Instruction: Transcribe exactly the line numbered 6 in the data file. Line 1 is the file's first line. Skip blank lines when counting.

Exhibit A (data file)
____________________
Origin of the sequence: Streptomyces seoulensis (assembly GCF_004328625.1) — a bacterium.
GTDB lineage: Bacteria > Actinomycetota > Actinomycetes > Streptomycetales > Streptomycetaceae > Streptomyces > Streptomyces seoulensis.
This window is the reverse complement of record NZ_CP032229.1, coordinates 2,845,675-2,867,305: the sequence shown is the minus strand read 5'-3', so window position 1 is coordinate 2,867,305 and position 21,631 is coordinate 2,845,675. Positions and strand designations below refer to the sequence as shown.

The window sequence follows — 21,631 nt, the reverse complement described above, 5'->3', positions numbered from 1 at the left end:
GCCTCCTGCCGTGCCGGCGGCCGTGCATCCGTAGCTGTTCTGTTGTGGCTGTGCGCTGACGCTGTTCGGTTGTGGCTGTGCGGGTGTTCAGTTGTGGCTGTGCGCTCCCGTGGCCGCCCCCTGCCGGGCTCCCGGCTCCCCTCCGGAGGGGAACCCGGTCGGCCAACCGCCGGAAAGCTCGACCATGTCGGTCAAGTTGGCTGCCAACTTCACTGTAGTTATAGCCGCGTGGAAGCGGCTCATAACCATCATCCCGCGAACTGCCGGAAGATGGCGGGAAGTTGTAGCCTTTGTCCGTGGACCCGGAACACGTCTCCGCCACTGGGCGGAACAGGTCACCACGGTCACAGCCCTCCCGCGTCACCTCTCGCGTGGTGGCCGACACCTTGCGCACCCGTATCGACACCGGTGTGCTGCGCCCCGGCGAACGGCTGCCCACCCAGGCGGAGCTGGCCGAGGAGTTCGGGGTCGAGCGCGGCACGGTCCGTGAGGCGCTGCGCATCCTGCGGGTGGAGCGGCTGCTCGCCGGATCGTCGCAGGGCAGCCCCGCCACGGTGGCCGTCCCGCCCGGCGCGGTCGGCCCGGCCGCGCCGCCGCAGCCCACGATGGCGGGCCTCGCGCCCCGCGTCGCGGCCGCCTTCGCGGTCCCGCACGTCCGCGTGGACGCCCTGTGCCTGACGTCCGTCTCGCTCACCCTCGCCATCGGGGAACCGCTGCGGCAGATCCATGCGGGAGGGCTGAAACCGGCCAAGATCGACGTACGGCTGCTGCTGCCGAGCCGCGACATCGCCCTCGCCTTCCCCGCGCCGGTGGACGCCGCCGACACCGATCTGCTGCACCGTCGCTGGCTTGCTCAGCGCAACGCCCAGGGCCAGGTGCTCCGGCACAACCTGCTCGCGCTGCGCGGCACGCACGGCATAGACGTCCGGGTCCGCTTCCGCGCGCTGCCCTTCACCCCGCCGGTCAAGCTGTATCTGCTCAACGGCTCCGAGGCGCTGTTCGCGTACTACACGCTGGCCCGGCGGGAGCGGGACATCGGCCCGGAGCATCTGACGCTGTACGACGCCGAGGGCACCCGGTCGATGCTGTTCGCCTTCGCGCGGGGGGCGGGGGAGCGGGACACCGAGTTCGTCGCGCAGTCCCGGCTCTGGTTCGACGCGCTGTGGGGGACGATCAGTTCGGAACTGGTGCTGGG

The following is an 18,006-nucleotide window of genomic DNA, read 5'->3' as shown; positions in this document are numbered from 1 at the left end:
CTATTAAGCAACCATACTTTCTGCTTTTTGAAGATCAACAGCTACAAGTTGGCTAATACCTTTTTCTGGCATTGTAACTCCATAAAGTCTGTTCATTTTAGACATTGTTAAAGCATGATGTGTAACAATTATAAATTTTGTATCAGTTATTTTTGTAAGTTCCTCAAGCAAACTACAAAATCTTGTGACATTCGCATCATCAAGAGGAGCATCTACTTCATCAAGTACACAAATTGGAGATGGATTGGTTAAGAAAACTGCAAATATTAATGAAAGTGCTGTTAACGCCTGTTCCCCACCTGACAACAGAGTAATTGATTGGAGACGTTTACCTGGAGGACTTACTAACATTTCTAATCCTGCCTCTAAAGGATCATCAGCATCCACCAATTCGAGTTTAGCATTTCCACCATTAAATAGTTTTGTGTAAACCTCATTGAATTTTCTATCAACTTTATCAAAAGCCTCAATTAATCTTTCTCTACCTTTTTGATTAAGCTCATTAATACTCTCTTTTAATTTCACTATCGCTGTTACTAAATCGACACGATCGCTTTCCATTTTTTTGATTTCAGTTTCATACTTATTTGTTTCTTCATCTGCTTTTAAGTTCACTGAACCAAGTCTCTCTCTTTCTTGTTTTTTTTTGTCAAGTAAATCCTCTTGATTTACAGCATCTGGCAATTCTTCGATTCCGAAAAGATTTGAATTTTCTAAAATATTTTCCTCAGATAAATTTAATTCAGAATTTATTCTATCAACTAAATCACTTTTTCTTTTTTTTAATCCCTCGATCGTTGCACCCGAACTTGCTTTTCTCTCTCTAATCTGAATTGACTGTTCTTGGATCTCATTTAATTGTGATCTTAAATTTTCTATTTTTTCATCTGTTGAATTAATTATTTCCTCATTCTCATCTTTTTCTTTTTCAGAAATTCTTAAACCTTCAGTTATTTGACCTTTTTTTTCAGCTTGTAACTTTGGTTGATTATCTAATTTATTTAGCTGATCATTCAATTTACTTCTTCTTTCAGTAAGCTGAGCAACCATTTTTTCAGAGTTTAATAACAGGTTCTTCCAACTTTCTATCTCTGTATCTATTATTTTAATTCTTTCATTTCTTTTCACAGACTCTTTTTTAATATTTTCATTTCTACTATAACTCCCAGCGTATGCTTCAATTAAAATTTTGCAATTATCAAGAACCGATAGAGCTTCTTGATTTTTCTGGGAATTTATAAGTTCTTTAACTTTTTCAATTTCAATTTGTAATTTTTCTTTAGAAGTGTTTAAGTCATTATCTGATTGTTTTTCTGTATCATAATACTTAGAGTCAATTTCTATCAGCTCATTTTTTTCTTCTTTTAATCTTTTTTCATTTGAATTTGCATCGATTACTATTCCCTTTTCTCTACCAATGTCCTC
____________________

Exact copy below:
The following is an 18,006-nucleotide window of genomic DNA, read 5'->3' as shown; positions in this document are numbered from 1 at the left end: